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Free Content Enabling biomarkers for tuberculosis control [State of the Art Series. New tools. Number 3 in the series]

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Accelerated control of tuberculosis (TB) requires better control measures. Biomarkers, which reliably diagnose active TB or even predict risk of disease progression in individuals, could facilitate rapid diagnosis and treatment of TB patients and allow preventive measures for latently infected individuals with a high risk of TB. Moreover, biomarkers could speed up clinical trials with novel drug and vaccine candidates. Three platforms of global biomarker profiling will be described, with an emphasis on the most recent achievements: transcriptomics, proteomics and metabolomics. Moreover, we will discuss the need for computational analyses to make the best use of the plethora of data generated by biomarker research. Aside from their potential prognostic and diagnostic value, biomarkers could provide deeper insight into pathological processes underlying disease, and hence form the basis for novel intervention measures that target host molecules and pathways. We propose that biosignatures, which discriminate active TB from both latent infection and uninfected status, as well as from other diseases, will become available within the next decade. However, simple, low-cost biomarker-based point-of-care diagnosis will probably not be achieved in the next few years.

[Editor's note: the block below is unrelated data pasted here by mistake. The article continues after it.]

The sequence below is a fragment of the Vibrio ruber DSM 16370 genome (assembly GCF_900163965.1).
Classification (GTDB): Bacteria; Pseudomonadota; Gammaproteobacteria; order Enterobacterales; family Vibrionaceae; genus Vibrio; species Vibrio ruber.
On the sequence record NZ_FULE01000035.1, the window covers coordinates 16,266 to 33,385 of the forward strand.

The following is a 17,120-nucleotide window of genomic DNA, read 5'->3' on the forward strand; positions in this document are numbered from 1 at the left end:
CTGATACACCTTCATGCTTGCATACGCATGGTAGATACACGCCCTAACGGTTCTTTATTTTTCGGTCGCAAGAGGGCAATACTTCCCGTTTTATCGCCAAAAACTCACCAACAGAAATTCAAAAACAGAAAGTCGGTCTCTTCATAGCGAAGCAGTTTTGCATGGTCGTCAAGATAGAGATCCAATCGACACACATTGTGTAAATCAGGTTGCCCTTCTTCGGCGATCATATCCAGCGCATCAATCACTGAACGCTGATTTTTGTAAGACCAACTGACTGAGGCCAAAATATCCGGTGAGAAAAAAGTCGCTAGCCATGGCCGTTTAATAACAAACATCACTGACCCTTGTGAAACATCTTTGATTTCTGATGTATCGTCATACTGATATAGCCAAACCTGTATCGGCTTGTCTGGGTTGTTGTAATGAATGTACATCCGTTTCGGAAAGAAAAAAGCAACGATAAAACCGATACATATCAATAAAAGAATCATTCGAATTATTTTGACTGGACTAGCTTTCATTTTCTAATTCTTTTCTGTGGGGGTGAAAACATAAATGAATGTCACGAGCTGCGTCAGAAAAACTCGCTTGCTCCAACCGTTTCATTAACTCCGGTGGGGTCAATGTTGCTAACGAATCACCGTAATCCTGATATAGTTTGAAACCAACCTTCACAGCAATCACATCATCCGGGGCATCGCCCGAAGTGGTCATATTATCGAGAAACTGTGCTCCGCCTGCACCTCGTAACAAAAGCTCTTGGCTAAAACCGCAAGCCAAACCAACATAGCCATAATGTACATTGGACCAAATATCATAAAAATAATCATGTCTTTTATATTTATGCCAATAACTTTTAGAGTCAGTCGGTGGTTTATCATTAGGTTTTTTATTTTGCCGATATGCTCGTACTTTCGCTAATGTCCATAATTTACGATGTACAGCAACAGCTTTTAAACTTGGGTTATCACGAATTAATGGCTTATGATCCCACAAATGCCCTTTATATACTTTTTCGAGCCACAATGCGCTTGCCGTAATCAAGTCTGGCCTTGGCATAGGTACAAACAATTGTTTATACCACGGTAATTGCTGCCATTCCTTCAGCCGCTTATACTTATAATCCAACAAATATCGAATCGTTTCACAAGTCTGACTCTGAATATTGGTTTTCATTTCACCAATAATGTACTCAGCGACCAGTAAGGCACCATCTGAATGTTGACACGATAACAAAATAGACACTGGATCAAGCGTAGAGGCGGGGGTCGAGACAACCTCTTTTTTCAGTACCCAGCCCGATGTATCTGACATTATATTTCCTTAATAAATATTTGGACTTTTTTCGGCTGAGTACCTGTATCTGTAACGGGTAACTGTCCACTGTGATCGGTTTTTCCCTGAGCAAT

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Keywords: TB diagnosis; computational biology; metabolomics; proteomics; transcriptomics

Document Type: Research Article

Affiliations: Department of Immunology, Max Planck Institute for Infection Biology, Berlin, Germany

Publication date: 01 September 2012

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  • The International Journal of Tuberculosis and Lung Disease publishes articles on all aspects of lung health, including public health-related issues such as training programmes, cost-benefit analysis, legislation, epidemiology, intervention studies and health systems research. The IJTLD is dedicated to the continuing education of physicians and health personnel and the dissemination of information on tuberculosis and lung health world-wide.

    Certain IJTLD articles are selected for translation into French, Spanish, Chinese or Russian. They are available on the Union website

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